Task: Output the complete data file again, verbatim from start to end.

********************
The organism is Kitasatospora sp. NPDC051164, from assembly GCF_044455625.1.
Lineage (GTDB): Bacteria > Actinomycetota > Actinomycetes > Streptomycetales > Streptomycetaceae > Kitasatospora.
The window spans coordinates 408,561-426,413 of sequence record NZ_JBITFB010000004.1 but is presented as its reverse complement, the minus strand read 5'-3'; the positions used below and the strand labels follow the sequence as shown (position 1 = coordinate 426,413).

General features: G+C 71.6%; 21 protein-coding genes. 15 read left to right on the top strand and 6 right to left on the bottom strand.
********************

The organism is Kitasatospora sp. NPDC051164, from assembly GCF_044455625.1.
Lineage (GTDB): Bacteria > Actinomycetota > Actinomycetes > Streptomycetales > Streptomycetaceae > Kitasatospora.
The window spans coordinates 408,561-426,413 of sequence record NZ_JBITFB010000004.1 but is presented as its reverse complement, the minus strand read 5'-3'; the positions used below and the strand labels follow the sequence as shown (position 1 = coordinate 426,413).

General features: G+C 71.6%; 21 protein-coding genes. 15 read left to right on the top strand and 6 right to left on the bottom strand.